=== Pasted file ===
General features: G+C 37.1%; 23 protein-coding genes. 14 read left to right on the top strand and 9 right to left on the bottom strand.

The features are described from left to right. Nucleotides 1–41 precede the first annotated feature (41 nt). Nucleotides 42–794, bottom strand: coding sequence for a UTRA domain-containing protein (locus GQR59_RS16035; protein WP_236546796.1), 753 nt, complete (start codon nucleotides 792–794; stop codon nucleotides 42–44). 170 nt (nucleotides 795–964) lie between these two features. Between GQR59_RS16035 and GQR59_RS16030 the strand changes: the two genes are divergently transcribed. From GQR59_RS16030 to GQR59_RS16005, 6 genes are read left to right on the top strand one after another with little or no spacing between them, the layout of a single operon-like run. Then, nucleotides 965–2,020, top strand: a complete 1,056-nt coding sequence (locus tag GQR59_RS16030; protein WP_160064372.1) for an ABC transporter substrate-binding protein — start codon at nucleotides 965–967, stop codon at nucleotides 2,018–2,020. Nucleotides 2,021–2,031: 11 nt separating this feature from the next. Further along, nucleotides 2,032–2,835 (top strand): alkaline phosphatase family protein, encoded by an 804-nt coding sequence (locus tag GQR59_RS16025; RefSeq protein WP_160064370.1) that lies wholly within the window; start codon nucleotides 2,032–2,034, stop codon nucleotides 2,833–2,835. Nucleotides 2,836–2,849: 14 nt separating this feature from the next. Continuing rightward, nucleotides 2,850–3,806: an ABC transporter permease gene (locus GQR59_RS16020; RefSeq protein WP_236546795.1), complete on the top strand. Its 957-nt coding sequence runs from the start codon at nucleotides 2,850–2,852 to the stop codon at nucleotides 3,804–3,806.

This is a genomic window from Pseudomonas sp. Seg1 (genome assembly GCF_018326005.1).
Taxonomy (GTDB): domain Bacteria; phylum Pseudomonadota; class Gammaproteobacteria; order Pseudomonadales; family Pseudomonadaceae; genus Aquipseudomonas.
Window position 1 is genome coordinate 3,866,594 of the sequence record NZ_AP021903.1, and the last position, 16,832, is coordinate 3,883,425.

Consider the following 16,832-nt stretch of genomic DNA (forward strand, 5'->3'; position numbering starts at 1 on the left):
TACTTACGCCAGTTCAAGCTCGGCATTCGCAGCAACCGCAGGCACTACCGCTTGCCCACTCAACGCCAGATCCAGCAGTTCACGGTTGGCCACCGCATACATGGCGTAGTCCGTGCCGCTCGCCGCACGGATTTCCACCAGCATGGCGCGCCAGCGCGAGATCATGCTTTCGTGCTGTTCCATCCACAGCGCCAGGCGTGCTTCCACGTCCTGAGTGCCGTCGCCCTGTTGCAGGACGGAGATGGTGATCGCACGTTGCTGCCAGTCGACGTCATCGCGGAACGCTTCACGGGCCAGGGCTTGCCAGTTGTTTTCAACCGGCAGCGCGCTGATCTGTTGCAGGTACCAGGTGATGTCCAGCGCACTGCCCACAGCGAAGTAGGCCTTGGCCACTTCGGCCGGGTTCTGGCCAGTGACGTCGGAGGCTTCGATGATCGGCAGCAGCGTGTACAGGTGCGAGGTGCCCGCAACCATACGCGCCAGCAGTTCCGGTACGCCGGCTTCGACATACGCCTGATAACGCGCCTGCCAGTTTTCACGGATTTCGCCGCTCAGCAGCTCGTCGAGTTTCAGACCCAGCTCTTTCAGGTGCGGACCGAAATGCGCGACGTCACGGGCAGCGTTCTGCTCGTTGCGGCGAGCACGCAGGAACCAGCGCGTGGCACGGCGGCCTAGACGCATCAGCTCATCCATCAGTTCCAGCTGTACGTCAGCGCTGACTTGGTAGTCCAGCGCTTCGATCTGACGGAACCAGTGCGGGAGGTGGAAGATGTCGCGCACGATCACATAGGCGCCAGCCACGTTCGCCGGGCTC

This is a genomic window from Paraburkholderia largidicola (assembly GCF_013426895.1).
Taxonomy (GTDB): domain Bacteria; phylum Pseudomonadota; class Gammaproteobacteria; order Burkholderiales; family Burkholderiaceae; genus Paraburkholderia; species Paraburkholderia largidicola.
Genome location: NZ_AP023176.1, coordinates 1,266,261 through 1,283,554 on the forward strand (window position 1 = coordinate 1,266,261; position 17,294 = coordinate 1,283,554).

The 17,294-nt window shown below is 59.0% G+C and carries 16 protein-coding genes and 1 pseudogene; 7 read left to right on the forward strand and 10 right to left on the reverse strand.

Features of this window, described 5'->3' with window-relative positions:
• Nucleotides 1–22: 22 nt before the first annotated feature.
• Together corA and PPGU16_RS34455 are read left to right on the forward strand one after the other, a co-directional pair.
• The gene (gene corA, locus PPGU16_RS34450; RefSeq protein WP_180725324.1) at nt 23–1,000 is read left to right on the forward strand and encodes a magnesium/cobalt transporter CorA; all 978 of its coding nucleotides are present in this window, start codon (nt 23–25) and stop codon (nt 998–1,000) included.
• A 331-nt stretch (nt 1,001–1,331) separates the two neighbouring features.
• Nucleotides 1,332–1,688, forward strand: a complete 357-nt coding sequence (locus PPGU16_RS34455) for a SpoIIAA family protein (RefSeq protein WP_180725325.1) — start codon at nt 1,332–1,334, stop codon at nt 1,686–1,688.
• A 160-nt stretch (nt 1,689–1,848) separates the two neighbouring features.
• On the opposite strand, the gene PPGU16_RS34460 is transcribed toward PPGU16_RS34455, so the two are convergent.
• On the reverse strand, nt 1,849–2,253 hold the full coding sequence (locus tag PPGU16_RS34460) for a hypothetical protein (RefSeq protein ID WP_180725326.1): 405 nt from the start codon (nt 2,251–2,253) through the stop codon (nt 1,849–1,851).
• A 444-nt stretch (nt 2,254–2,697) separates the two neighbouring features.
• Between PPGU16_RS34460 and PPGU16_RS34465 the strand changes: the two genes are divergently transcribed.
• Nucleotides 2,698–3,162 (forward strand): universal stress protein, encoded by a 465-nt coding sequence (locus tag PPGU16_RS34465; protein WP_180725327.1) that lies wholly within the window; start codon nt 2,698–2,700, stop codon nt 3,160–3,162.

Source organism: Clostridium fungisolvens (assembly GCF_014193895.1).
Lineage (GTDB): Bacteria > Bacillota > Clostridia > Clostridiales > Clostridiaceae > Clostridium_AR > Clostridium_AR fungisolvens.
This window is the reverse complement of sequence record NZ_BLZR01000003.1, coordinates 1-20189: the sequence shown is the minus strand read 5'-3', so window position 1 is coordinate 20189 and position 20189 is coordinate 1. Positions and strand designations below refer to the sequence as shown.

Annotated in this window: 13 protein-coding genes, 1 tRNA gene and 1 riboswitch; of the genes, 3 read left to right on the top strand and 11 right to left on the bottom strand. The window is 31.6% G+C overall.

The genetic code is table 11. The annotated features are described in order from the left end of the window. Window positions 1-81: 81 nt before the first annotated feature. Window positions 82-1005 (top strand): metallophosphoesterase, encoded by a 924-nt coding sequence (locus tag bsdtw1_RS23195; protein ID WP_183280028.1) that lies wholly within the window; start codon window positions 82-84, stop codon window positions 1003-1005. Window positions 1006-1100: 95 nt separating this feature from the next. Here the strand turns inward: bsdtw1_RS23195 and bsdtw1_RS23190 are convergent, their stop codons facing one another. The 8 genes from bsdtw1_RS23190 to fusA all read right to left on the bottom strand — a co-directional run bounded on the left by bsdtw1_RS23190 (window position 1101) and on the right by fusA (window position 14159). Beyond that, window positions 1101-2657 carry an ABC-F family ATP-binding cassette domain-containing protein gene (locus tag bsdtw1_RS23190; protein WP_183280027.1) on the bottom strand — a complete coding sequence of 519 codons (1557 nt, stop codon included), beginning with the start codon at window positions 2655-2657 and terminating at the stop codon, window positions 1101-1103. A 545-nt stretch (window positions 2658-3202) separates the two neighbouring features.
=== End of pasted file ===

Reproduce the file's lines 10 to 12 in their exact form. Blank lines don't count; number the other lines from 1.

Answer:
Genome location: NZ_AP023176.1, coordinates 1,266,261 through 1,283,554 on the forward strand (window position 1 = coordinate 1,266,261; position 17,294 = coordinate 1,283,554).

The 17,294-nt window shown below is 59.0% G+C and carries 16 protein-coding genes and 1 pseudogene; 7 read left to right on the forward strand and 10 right to left on the reverse strand.

Features of this window, described 5'->3' with window-relative positions: